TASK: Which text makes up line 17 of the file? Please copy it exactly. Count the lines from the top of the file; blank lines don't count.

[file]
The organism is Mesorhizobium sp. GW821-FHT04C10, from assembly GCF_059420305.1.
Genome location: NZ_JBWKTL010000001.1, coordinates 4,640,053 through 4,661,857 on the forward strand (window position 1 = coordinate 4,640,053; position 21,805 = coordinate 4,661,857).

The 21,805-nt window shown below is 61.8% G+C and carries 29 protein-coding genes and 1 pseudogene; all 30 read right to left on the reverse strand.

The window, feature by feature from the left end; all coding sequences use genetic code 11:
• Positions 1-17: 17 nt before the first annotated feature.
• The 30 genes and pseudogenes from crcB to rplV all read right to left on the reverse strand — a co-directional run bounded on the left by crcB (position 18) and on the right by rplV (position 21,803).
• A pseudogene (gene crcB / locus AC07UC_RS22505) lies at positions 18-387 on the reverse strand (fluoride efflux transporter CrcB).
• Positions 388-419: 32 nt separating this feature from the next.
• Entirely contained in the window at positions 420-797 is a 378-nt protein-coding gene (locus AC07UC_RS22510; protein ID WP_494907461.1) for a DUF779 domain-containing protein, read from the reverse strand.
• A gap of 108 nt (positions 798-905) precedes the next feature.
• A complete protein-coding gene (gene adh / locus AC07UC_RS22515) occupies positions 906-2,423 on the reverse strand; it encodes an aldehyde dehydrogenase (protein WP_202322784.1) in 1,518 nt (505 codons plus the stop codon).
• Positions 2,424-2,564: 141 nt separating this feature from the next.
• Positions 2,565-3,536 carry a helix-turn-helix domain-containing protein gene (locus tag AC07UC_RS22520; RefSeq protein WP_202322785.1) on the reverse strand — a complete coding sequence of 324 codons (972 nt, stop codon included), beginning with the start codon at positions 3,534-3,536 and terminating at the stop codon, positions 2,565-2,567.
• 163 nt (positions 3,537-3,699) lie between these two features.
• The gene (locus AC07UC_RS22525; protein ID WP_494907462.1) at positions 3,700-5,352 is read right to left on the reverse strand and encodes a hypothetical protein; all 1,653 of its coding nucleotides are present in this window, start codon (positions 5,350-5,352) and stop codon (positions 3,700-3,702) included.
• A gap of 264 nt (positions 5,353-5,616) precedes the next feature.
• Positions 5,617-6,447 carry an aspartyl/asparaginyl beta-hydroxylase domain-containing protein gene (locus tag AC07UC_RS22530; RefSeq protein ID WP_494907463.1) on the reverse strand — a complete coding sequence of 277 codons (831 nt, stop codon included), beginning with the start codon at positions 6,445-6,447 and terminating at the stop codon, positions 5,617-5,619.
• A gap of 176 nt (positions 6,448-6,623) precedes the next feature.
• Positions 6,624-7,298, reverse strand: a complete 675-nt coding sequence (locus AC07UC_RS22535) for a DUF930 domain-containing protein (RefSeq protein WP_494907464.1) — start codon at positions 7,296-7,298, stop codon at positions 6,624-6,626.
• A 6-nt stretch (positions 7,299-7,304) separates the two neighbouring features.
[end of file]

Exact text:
• Positions 5,617-6,447 carry an aspartyl/asparaginyl beta-hydroxylase domain-containing protein gene (locus tag AC07UC_RS22530; RefSeq protein ID WP_494907463.1) on the reverse strand — a complete coding sequence of 277 codons (831 nt, stop codon included), beginning with the start codon at positions 6,445-6,447 and terminating at the stop codon, positions 5,617-5,619.